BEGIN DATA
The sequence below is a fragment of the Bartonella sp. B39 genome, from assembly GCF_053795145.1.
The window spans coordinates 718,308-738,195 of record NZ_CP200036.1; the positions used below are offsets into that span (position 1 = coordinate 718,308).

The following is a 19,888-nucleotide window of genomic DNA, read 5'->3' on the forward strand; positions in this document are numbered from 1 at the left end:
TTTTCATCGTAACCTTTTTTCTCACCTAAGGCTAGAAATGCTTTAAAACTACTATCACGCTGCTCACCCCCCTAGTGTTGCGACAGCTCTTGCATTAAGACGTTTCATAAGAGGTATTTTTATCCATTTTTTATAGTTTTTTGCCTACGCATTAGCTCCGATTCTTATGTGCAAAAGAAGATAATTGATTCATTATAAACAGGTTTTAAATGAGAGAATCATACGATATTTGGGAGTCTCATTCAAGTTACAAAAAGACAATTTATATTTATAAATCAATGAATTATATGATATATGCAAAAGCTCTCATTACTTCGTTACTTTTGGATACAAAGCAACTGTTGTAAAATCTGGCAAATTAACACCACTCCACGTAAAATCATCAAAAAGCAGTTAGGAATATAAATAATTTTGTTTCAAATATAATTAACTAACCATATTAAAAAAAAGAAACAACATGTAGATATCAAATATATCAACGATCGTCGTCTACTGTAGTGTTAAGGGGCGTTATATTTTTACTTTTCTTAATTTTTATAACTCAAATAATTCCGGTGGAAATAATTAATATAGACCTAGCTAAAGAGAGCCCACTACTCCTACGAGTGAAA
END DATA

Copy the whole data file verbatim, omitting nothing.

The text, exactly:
The sequence below is a fragment of the Bartonella sp. B39 genome, from assembly GCF_053795145.1.
The window spans coordinates 718,308-738,195 of record NZ_CP200036.1; the positions used below are offsets into that span (position 1 = coordinate 718,308).

The following is a 19,888-nucleotide window of genomic DNA, read 5'->3' on the forward strand; positions in this document are numbered from 1 at the left end:
TTTTCATCGTAACCTTTTTTCTCACCTAAGGCTAGAAATGCTTTAAAACTACTATCACGCTGCTCACCCCCCTAGTGTTGCGACAGCTCTTGCATTAAGACGTTTCATAAGAGGTATTTTTATCCATTTTTTATAGTTTTTTGCCTACGCATTAGCTCCGATTCTTATGTGCAAAAGAAGATAATTGATTCATTATAAACAGGTTTTAAATGAGAGAATCATACGATATTTGGGAGTCTCATTCAAGTTACAAAAAGACAATTTATATTTATAAATCAATGAATTATATGATATATGCAAAAGCTCTCATTACTTCGTTACTTTTGGATACAAAGCAACTGTTGTAAAATCTGGCAAATTAACACCACTCCACGTAAAATCATCAAAAAGCAGTTAGGAATATAAATAATTTTGTTTCAAATATAATTAACTAACCATATTAAAAAAAAGAAACAACATGTAGATATCAAATATATCAACGATCGTCGTCTACTGTAGTGTTAAGGGGCGTTATATTTTTACTTTTCTTAATTTTTATAACTCAAATAATTCCGGTGGAAATAATTAATATAGACCTAGCTAAAGAGAGCCCACTACTCCTACGAGTGAAA